MONROE, Ga. — The leader of Walton County’s hospital is urging the county and its cities to order residents to shelter in place, in hopes of stopping the spread of COVID-19.
Larry Ebert, CEO of Piedmont Walton, wrote elected officials Tuesday with a desperate plea to governments to make citizens stay home, avoid crowds and most businesses and generally keep themselves apart for the next few weeks.
The Monroe facility is one of 11 hospitals owned by Atlanta-based Piedmont Healthcare. Ebert said modeling of daily numbers across the system for COVID-19 patients, based on Georgia-specific numbers and infection rates, shows that if a mandatory shelter-in-place order isn’t given by the end of the week, the entire system will be at capacity with no beds available by April 9.
“It is our understanding that other health systems’ models are similar if not identical,” Ebert said.
In his plea to officials, Ebert requested an order for all citizens to stay at home and asked for a prohibition of gatherings. He allowed for “essential businesses” such as grocery stores, pharmacies, banks and liquor stores to remain open.
“If restaurants remained open, they should require that all service be takeout only outside the four walls of the restaurant (i.e., curbside),” he said.
Loganville and Social Circle both declared states of emergency in special called City Council meetings Monday. Monroe has called a similar meeting for 10 a.m. Thursday.
The Georgia Municipal Association has urged all 538 cities in the state to declare public health emergencies, including curfews of 9 p.m. until 5 a.m., and a prohibition of public gatherings of 10 or more people.
Even in smaller groups, people are urged to stay 6 feet or more apart to prevent the spread of the virus.
“Swift action by local governments in the state is needed to prevent Georgia from going past the point of no return,” Dr. Carlos del Rio, the executive associate dean for Emory at Grady Health System, said in a statement.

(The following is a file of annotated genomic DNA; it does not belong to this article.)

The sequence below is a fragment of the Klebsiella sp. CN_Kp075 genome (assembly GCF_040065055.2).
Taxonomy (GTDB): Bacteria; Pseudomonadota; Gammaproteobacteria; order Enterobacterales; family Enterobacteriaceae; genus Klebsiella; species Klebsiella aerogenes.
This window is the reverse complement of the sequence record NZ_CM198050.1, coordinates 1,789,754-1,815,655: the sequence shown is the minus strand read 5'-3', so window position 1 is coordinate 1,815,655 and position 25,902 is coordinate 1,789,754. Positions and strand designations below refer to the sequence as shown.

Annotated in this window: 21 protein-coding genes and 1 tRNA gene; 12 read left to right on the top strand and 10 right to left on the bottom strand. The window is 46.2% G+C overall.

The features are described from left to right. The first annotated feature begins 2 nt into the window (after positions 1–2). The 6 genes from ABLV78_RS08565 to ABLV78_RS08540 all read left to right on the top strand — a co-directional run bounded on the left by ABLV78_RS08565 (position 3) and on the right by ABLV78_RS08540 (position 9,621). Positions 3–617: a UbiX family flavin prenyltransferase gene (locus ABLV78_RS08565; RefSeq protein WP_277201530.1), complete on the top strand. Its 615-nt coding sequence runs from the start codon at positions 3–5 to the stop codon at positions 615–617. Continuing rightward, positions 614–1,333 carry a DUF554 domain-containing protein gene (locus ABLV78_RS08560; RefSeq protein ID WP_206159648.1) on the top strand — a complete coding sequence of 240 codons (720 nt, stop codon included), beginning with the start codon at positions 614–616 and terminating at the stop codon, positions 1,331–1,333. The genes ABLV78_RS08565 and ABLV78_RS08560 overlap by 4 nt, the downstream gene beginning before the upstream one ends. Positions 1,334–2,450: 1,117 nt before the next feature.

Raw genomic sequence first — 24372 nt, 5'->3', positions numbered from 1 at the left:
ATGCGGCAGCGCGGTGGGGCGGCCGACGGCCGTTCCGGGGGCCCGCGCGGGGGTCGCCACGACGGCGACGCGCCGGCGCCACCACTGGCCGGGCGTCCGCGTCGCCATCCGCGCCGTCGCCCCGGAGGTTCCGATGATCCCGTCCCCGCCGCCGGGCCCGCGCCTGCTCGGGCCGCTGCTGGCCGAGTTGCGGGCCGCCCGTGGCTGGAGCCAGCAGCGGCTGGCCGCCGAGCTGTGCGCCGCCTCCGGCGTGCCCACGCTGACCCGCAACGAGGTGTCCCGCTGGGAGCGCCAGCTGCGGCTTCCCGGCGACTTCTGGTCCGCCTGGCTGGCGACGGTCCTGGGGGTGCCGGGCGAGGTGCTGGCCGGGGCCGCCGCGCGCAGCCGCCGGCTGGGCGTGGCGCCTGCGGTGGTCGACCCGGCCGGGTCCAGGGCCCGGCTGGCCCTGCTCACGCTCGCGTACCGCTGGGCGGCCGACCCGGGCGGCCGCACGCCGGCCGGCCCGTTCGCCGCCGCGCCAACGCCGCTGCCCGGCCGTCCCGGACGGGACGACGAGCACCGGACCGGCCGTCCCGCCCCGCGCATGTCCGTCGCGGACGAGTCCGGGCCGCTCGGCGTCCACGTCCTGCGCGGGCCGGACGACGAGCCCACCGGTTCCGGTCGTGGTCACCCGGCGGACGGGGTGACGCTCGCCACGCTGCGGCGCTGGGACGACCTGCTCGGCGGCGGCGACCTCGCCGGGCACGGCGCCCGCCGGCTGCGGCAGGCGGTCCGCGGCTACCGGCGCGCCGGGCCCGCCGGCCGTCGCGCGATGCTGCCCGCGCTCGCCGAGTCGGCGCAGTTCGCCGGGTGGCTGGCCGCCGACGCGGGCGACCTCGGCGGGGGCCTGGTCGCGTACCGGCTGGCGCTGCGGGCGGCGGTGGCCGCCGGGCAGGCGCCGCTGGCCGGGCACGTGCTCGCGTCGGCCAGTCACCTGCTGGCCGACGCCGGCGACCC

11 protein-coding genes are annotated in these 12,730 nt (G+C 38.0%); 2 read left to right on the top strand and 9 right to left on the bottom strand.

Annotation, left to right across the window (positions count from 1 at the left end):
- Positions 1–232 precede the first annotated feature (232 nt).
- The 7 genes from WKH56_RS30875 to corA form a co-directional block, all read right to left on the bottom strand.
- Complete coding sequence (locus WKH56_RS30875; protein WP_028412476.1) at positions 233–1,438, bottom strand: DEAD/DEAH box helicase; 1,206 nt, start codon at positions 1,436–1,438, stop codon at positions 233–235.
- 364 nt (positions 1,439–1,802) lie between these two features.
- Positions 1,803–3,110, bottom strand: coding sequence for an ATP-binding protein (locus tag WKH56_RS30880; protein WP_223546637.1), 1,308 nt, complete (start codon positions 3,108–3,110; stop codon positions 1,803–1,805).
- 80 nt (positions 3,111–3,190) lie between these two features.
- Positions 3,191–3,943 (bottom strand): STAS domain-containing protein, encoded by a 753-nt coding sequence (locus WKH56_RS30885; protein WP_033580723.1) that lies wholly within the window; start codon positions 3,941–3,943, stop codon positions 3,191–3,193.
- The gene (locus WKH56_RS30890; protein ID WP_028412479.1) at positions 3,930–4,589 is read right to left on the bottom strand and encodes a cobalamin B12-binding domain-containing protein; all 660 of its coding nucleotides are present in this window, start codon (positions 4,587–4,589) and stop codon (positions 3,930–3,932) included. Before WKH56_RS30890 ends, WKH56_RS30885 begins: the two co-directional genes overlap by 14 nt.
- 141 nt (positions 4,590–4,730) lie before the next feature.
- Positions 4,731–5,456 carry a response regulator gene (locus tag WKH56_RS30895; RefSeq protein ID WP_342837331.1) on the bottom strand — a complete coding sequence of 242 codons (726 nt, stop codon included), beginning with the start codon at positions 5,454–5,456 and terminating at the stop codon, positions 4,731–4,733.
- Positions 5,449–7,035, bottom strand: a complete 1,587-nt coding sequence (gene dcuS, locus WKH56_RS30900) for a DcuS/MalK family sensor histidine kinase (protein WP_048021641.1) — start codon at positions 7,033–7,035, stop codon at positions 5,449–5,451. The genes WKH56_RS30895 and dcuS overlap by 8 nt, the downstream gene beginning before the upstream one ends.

“If left unchecked, the COVID-19 pandemic will lead to a crippling of Georgia’s health care system, and thus immediate measures are needed at the local level to stem the spread of the virus before the health care system is overwhelmed.”
Del Rio, who is also a distinguished professor of medicine and global health at the Emory University School of Medicine and the Rollins School of Public Health of Emory University, gave a virtual presentation to mayors, city managers, county commission chairmen and county managers Monday.
“Both cities and counties have inherent police powers to take emergency actions in the state of Georgia,” GMA Executive Director Larry Hanson said. “Additionally, the United States Supreme Court has held that a local government utilizing its police powers in a reasonable manner ‘to prevent the spread of contagious diseases’ does not violate the Constitution.”
The GMA drafted a model ordinance and urged cities and counties to implement it.
“Local leaders recognize that the potential harm to our state’s economy, our health care workers and first responders, and to our most vulnerable, is far greater if stringent measures aren’t put in place across the state to slow the spread of this virus,” Dublin Mayor Phil Best, president of the GMA, said.